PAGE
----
This weekend Federal Reserve Chairman Ben Bernanke stated spikes in inflation were not a threat to our economy over the near term. This is another way of saying that tepid growth will continue to be the norm. With GDP readings coming out this Friday, it does not seem like there is much of a chance that the reading surprises to the upside.
Lastly, companies have continued to come out this earnings season with downgraded outlooks and more cautious speculation for future performance. Equity has been driven by corporate profitability as of late, so weak outlooks for the rest of 2013 could give reason for an equity pullback soon.
The G20 discussed Japan's heavy easing measure last week and essentially gave its blessing by not condemning the actions. This gave traders even more justification in dumping the yen and piling into currencies such as the euro and U.S. dollar.
Currencies that did not see the same type of boost were commodity linked currencies. The Canadian dollar and Aussie dollar both showed indecision in the matter and have greatly consolidated in recent trading periods.
The CurrencyShares Australian Dollar Trust
U.S. homes data released Monday looked resoundingly weak. The disappointing readings show momentum in the housing sector may be waning. Economic indicators in general, as of late, have not been impressive, and look to compromise the wave of strength that the U.S. economy saw early in the first quarter.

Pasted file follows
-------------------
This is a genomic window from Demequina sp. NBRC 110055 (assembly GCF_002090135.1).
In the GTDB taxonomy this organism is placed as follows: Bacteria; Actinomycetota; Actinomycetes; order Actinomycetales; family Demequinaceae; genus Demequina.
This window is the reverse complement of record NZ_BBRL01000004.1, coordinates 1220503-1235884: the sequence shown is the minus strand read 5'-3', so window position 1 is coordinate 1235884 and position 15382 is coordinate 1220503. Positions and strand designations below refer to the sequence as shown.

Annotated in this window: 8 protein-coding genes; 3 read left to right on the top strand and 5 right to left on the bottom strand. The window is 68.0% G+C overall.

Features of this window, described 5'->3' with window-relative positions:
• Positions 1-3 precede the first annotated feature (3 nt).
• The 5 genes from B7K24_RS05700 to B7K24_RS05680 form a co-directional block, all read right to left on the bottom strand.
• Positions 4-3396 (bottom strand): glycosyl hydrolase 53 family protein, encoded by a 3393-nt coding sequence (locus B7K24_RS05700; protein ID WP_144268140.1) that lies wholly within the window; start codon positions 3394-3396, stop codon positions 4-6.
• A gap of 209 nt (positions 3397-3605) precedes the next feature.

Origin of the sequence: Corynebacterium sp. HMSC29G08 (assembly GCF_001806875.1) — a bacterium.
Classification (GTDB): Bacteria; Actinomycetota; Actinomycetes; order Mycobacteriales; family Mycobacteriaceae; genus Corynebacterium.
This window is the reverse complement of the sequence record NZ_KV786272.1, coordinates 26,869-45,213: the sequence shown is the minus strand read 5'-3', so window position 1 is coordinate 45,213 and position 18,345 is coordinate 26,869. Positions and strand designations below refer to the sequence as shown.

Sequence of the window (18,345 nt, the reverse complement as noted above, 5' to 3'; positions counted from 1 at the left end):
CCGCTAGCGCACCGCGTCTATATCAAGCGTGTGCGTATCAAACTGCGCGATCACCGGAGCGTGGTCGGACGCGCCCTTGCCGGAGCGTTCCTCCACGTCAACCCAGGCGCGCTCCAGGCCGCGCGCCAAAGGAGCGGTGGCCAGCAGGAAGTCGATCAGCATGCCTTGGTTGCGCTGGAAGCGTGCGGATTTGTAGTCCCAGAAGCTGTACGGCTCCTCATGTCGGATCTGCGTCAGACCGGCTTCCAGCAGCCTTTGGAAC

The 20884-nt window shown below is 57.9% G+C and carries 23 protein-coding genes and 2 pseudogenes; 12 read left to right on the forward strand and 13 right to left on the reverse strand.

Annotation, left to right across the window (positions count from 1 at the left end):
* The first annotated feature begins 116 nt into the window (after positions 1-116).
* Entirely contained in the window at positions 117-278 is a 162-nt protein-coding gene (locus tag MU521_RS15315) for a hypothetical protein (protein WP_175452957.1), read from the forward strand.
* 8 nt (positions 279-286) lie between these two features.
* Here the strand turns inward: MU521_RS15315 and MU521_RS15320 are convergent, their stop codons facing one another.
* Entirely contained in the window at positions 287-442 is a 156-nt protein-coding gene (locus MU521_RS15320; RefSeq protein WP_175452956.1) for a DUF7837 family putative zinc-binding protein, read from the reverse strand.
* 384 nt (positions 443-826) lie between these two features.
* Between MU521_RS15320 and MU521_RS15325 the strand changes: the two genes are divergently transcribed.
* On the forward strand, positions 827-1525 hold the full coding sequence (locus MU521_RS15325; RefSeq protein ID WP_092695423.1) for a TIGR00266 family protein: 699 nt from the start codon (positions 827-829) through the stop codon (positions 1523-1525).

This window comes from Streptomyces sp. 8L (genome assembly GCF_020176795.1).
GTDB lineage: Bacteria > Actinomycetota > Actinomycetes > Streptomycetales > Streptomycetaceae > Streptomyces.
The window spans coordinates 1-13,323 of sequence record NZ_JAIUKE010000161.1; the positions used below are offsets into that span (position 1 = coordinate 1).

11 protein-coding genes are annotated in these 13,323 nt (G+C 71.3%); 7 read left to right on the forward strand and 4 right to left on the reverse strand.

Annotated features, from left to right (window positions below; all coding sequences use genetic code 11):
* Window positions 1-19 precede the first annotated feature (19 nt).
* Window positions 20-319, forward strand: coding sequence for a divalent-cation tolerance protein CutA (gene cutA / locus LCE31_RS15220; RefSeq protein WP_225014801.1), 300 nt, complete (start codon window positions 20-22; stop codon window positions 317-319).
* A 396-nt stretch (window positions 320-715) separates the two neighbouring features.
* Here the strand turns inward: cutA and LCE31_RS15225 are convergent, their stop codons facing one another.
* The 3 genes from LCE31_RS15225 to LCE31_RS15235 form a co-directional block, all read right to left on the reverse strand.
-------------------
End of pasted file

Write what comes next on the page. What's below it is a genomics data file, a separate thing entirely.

With home data coming in mixed recently, it looks as if the Dow Jones U.S. Home Construction Index Fund
The last indicator above is of Technology Select Sector SPDR
Technology, due in large part to Apple, as seen in the table below, lagged the broader markets as equities raced to new highs. This does not say anything about future price action, but merely cautions that a strong technology sector may not keep markets from pulling back in the near future.
At the time of publication the author held no positions in any of the stocks mentioned. Andrew Sachais
This article is commentary by an independent contributor, separate from TheStreet's regular news coverage.
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